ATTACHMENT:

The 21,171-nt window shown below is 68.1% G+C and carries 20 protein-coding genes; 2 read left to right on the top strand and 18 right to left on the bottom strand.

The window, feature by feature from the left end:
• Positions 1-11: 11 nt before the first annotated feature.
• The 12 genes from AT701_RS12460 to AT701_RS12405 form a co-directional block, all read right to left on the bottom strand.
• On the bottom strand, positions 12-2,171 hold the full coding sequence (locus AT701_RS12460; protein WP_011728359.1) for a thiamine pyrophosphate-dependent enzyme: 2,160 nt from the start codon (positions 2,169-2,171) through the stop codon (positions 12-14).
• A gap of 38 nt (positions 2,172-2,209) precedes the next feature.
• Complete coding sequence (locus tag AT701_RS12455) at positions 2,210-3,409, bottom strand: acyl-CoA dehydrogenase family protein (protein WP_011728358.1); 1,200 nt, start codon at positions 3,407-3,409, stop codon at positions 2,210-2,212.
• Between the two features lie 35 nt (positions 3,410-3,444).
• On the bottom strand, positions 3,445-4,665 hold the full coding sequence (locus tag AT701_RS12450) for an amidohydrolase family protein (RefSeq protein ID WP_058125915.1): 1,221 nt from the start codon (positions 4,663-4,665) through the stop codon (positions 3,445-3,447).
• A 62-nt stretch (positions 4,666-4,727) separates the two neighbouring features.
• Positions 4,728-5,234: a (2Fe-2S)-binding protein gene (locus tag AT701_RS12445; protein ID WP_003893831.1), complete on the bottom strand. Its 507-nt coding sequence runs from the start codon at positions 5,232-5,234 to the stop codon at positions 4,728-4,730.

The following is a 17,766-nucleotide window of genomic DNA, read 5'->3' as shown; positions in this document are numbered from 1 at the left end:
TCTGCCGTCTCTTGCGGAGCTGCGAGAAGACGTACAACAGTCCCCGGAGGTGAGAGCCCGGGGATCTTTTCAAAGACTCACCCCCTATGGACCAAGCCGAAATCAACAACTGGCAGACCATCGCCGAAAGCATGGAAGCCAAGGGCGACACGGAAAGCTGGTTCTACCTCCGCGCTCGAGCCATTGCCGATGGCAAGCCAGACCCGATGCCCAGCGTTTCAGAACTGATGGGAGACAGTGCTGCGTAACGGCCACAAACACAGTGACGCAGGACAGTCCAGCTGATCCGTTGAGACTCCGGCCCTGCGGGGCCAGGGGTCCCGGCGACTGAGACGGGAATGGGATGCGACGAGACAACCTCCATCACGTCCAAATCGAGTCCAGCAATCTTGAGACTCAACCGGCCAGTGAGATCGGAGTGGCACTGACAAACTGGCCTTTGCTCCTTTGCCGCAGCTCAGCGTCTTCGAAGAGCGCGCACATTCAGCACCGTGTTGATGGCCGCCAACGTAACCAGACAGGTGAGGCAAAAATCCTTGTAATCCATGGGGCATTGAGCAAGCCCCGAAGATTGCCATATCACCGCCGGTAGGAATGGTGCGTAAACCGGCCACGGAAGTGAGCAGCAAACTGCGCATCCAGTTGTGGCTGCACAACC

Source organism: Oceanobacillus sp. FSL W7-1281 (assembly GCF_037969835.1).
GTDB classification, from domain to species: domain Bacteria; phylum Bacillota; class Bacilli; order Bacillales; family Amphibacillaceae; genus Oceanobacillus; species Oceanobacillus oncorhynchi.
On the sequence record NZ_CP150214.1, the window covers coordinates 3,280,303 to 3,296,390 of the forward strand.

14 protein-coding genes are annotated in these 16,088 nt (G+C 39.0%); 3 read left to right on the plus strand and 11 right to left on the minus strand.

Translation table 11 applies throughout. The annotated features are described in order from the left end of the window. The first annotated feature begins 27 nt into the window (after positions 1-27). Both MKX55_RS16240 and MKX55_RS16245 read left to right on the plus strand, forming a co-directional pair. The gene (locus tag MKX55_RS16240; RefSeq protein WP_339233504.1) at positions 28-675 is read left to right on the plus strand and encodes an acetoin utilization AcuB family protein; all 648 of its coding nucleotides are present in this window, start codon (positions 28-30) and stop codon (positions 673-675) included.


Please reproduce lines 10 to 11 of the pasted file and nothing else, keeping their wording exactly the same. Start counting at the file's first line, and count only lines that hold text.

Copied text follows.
• A 62-nt stretch (positions 4,666-4,727) separates the two neighbouring features.
• Positions 4,728-5,234: a (2Fe-2S)-binding protein gene (locus tag AT701_RS12445; protein ID WP_003893831.1), complete on the bottom strand. Its 507-nt coding sequence runs from the start codon at positions 5,232-5,234 to the stop codon at positions 4,728-4,730.